Grant Cogan* Auto accidents are a regrettable but everyday occurence. According to the Florida Highway Safety and Motor Vehicles Department, an estimated 200,000 car accidents are recorded in Florida annually, with an average of 650 crashes per day, many of which involve commercial vehicles.
The issues regarding compensation for auto accidents can lead to complications, including the added complexities involved where commercial vehicles are involved.
Getting compensation if you’re involved in a road collision with another motorist can also be a time-consuming process. However, with help from a reliable attorney, obtaining damages is relatively straightforward.
If another driver hits your car, their insurers should cover your costs, including any medical expenses which you’ve incurred as well as damages for your suffering and pain. Filing a personal injury claim in many cases will enable you to come to a suitable settlement with their insurer.
Yet, if you’ve had an accident involving a commercial vehicle, you’ll probably find that the process of obtaining compensation is a lot more complex.
Determining who is responsible for paying you compensation for damages is often harder. A skilled Orlando injury attorney can tell you what you can expect in this situation, however, here we’ll give you a greater insight into what may happen during your dealings with the commercial driver’s insurers.
What Is The Definition Of A Commercial Vehicle?
The term “commercial vehicle” is used to describe any bus, truck, van or car operated for commercial purposes. The vehicle is part of a business and being driven for business purposes. Some common examples of commercial vehicles found on Florida’s roads include:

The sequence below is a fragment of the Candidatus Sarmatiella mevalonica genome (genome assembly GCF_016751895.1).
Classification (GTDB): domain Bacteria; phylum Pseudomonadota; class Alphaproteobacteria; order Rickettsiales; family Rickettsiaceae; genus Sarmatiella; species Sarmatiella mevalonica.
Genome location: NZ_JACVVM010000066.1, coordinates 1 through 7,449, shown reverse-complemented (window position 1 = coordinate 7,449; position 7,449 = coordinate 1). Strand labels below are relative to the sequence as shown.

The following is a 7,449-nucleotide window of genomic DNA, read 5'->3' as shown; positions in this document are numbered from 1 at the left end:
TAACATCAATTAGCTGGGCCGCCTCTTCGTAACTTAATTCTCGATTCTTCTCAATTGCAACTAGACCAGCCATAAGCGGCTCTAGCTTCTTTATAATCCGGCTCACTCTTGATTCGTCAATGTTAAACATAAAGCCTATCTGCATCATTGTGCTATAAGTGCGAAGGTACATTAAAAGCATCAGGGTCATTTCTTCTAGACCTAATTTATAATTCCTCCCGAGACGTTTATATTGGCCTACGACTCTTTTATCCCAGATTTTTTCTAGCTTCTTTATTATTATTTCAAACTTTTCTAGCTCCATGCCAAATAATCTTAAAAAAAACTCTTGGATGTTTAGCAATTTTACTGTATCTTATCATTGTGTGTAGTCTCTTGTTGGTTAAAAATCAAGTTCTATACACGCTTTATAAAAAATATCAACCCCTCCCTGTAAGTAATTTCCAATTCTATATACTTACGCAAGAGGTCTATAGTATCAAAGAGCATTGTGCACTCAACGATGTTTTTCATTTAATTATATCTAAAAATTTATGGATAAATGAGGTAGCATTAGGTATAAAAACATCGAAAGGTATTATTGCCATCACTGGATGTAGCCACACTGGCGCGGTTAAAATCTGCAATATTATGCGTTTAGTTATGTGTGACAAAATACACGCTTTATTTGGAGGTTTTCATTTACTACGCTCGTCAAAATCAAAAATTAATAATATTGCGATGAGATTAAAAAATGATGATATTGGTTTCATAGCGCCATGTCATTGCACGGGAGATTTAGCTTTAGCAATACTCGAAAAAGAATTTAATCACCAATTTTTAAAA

- Car rental shuttles
- Lyft and Uber vehicles
- Moving companies
- Hotel shuttles
- Delivery trucks such as those operated by FedEx or UPS
- Food trucks
What Does Commercial Vehicle Insurance Cover?
Like other drivers on Florida’s roads, commercial drivers also have personal auto insurance.
The company that employs the driver will also have insurance cover called commercial auto insurance. This type of coverage is similar to standard personal auto policies with similar provisions for comprehensive and collision insurance together with underinsured/uninsured motorist coverage.
If you’re involved in an incident involving a commercial vehicle it isn’t too different to making a claim if you’re involved in any other type of automobile accident. Usually, damage to property is covered by collision insurance, however, if the other vehicle’s driver has been injured and medical damages are being claimed, the commercial auto insurance policy’s liability coverage will usually cover the claim.
Must I File Against The Company Or The Driver?
Knowing which insurer you need to file your claim against is often confusing. If you’re involved in an accident with a commercial vehicle, you may be able to file a claim against several entities or people, including:
- The vehicle’s driver – since the driver is responsible for the incident, customarily you would file against the driver’s personal auto coverage.
- The employer of the driver – since employers have liability for their employees’ negligent actions you could make a claim against the driver’s employer as long as they were driving for purposes of their job.
- The vehicle’s owner – employers don’t always own commercial vehicles but under Florida law, a victim can pursue the owner of any vehicle that has been involved in an accident.
- Individual lessees – commercial vehicles are sometimes used for delivering goods between two locations on a rental basis. A claim may be filed against the person who has leased the vehicle together with the company which owned the goods that were being delivered.
How Do I Make A Claim?
Since it’s quite complicated to recover damages from an auto accident involving a commercial vehicle, hiring an experienced Florida auto accident attorney is always a sound idea as they can help you determine which entity you should file your claim against and help you to structure a case so that you can obtain maximum compensation for any injuries or suffering that you’ve experienced.
Grant Cogan is a freelance writer handling consumer and legal issues, including a focus upon auto accidents.